4. Encourager: Cheer on your workforce – While walking the work area(s), be on the lookout for those who are exceeding expectations and give them the recognition they deserve. Let those who are meeting the minimum requirements know how much you appreciate them following the rules and meeting your expectations. Encourage those doing the right thing that they are setting themselves up to go home the same way they came in. FOr those not exhibiting safe behaviors, ask them “why”, explain the expectations and “why” and encourage them to commit to working safely.
  5. Courage: Challenge your workforce – When problems occur, challenge your workforce to identify solutions. Creativity and innovation drive buy-in, which results in progress and safe performance. Have difficult conversations when necessary, and always get a commitment to do the right thing. People want to know where they stand and where they might need to improve.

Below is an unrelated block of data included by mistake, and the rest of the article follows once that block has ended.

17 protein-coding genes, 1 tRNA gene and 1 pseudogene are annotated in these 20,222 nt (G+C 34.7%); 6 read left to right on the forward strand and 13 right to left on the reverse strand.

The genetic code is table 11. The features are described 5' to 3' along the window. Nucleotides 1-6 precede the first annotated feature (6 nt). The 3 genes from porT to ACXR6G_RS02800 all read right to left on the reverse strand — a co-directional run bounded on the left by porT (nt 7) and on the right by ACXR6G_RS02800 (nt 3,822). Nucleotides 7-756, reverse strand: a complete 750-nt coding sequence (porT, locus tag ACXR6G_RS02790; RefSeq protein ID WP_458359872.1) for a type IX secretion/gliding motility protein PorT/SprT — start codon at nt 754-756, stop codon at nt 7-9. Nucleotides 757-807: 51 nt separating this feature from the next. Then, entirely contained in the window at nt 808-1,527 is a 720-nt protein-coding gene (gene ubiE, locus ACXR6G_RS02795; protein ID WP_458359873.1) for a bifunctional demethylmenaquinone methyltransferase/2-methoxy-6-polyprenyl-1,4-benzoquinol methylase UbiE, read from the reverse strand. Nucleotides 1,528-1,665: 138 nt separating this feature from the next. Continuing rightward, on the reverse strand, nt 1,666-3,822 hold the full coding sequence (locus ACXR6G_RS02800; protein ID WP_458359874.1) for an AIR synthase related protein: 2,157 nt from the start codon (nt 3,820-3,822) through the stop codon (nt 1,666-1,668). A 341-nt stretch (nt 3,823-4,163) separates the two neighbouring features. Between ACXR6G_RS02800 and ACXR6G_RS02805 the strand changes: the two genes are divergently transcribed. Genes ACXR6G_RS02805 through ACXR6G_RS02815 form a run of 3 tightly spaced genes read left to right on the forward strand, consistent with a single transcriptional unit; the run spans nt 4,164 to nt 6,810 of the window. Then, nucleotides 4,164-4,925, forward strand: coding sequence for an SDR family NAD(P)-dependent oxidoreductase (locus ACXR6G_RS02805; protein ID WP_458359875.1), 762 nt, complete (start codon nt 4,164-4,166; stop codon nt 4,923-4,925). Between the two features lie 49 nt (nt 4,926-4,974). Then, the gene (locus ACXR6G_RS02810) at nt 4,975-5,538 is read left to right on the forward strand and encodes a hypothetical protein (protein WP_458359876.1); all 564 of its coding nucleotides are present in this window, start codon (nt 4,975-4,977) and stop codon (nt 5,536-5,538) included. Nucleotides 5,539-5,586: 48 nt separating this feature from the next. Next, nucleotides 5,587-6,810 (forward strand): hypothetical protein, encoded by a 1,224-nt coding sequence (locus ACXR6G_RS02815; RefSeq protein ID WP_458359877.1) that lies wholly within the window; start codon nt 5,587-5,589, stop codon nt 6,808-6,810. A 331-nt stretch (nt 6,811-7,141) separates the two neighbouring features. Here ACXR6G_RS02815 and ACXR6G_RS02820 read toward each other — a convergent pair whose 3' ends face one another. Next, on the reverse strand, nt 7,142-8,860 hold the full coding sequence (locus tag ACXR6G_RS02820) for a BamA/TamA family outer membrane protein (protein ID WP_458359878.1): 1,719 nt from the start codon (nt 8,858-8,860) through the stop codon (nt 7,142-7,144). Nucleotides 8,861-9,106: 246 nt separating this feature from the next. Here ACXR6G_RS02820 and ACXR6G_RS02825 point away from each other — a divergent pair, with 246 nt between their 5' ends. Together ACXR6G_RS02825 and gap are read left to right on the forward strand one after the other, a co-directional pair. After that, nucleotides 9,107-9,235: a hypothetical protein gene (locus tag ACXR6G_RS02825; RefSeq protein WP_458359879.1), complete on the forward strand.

6. Passion: Let your workforce know you care for them – LOVE what you do or LEAVE! Exhibit unlimited energy and enthusiasm for your people, purpose, vision, and the values you embrace. Passion will drive buy-in and respect. It will inspire the workforce to consider doing the right thing. The safety profession is about people. When workers realize your passion is for their safety, and not just a job, they will be more prone to do what is right. Don’t be shy about your passions; let it shine through, and people will follow.

Exhibit these six attributes, and you will build strong relationships, gain respect, and create an atmosphere of trust and value. Accomplishing this will reduce risks, prevent injuries, and make a difference in others!

undefinedDenis is a former VP of Safety, HR and Risk Management As an Executive Director of the John Maxwell Group, Denis is a certified leadership coach, trainer, keynote speaker, and DISC Behavior Consultant. He is a passionate person of influence committed to teaching and communicating practical and relevant influencing techniques.  His unique passionate and emotionally driven style resonates with many, creating a desire to become an effective leader.